The feasters Dany sees are eating roast fowl and bread---Cat makes a big deal out of the crappy food that Walder Frey serves, and "roast fowl" and "heels of bread" were not served at the Red Wedding. (And since Cat was fixating on the food, you'd think she'd have mentioned if the food was served on wooden dishes, like Dany sees, yet Catelyn never makes any such mention.)

The only mention Cat makes of the dishes was the serving platters:

The servers were bringing out huge silver platters piled high with cuts of juicy pink lamb, the most appetizing dish they’d seen all evening.”

The only thing Danny mentioned is the “wooden spoons”, nothing else. I see this as both of them noting something different, not proof of different scenes.

Heals of bread may not have been specifically served, but bread was as Bolton was described as tearing bread at one point by Cat. Crappy food for the most part was described by Cat, but only major difference I see is the roast fowl. Not that big of deal to me.

There are no hallmarks of a wedding in the scene Dany sees---no wedding pie, no musical instruments, no bridal cloak (basically, nothing that indicates this was a wedding feast at all).

But would the bridal cloak & such still be there, as Rosland & Edmure had left the feast hall for the bedding? The ‘musicians’ had abandoned their instruments for their weapons. No mention was ever made of the wedding pie by Cat, so the lack of it doesn’t support the feast scene being anything else.

Dany specifically mentions seeing a number of hacked-off hands---but there's no mention of hands being targeted during the Red Wedding, and in fact (given that the wedding guests had no weapons), there was no reason for the Freys to target people's hands; Cat had her throat slit, Robb was stabbed, etc. The wolf king is presiding over this feast, but a big deal was made at the Red Wedding of the fact that Robb was not presiding over it.

There was steel present, sword belts hanging on the wall, many of the Frey & company who come in to attack are well armed. Cat’s viewpoint narrowed down to just Robb for the most part, then Walder Frey, Jinglebell & finally herself.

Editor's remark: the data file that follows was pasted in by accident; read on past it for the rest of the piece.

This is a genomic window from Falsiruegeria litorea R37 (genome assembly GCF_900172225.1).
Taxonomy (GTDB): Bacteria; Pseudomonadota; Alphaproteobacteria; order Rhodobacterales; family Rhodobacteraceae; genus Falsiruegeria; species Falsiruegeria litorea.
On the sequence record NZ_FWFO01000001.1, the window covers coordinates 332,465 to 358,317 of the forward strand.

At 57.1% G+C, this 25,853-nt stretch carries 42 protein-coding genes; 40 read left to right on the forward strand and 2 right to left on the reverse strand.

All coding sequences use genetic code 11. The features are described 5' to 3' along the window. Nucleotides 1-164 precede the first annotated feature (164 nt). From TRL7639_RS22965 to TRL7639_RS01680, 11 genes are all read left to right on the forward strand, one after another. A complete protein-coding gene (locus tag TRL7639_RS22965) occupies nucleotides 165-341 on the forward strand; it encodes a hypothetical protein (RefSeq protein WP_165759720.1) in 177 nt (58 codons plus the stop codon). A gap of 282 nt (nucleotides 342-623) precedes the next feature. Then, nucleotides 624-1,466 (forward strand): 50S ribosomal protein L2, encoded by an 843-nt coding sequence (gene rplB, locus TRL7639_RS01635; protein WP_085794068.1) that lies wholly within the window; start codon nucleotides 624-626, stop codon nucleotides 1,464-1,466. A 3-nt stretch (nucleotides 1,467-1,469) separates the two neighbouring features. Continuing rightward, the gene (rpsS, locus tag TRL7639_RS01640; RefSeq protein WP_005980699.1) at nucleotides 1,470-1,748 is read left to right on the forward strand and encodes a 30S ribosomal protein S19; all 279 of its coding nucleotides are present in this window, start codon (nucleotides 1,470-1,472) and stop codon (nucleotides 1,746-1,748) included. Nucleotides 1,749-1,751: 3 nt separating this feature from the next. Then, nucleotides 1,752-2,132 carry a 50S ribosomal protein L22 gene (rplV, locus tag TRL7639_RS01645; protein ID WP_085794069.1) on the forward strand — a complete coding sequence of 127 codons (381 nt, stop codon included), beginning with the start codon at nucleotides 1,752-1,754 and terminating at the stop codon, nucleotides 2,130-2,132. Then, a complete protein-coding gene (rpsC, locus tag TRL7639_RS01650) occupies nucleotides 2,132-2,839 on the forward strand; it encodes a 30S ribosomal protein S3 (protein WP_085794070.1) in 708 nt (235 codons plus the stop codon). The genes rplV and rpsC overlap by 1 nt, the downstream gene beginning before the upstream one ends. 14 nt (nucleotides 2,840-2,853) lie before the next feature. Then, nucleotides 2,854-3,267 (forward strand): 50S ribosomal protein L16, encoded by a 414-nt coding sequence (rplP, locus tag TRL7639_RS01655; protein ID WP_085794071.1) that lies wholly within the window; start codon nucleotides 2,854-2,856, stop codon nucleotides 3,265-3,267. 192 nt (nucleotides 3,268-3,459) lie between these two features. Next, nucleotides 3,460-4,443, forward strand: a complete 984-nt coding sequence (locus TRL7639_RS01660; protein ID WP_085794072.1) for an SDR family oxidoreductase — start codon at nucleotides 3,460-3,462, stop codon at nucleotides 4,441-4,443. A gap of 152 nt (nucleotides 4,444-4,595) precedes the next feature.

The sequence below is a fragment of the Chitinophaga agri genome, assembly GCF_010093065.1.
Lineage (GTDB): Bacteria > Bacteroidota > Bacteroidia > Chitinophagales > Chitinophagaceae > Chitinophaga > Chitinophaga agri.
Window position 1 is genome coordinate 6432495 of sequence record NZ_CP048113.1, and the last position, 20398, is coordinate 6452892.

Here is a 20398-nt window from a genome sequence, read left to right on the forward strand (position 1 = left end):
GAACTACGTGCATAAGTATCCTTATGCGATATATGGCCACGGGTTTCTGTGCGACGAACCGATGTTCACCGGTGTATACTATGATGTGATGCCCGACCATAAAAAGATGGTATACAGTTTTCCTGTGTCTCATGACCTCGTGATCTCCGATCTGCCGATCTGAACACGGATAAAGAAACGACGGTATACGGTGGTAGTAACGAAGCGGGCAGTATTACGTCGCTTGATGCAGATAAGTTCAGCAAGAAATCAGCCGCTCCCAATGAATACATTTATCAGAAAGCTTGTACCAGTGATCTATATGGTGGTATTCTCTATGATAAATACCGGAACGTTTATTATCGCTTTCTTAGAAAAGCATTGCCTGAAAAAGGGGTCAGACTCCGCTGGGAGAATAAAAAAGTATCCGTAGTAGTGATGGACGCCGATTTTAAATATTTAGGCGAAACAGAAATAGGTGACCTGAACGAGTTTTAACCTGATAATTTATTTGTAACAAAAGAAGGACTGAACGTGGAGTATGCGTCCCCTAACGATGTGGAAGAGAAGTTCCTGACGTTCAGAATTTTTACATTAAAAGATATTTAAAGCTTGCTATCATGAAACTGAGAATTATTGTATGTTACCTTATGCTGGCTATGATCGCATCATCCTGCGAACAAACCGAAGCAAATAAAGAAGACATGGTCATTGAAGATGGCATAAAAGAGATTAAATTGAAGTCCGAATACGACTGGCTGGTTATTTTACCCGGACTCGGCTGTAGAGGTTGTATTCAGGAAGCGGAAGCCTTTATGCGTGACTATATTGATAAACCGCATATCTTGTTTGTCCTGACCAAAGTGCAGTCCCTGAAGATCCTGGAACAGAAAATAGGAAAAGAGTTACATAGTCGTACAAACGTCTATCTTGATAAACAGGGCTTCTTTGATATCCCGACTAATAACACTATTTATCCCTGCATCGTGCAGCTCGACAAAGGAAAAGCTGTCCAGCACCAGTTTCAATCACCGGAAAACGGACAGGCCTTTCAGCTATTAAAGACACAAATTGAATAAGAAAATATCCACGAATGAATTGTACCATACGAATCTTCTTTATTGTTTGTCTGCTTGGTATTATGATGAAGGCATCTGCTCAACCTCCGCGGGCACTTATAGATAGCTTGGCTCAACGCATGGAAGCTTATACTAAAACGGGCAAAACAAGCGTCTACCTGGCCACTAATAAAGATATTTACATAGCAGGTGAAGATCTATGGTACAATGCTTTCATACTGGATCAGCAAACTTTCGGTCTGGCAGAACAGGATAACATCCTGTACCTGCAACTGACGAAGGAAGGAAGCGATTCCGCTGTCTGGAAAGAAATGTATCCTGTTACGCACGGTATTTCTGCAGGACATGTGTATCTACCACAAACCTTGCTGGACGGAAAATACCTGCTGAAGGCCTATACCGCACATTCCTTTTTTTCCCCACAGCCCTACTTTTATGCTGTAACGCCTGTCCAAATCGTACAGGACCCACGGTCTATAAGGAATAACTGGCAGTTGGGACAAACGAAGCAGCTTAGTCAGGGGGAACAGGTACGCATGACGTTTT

"Ser Ryman buried the head of his axe in Dacey’s stomach. By then men were pouring in the other doors as well, mailed men in shaggy fur cloaks with steel in their hands. Northmen! She took them for rescue for half a heartbeat, till one of them struck the Smalljon’s head off with two huge blows of his axe."

Guest may not have had swords, but did likely have daggers, as evidenced by Cat being able to pick one up off the floor. Daggers were used for everything, including as an eating utensil for many of the guest...or for defence when being attacked.

Robb's crown has been described on multiple occasions as a bronze crown with iron swords surmounting it, covered in runes---Dany sees the wolf-headed king wearing simply "an iron crown", and given that Robb's crown was so distinctive, that makes no sense if this was meant as a vision of the Red Wedding.

From an earlier chapter, Robb’s crown description:

“Robb reached down with both hands, lifted the heavy bronze-and-iron crown, and set it back atop his head, and suddenly he was a king again. “Lord Rickard dies.”

Is it that much to imagine Dany, in her brief glimpse of the scene only saw the iron portion of the crown? It is not as if she described a completely different type of metal, say a silver or gold crown.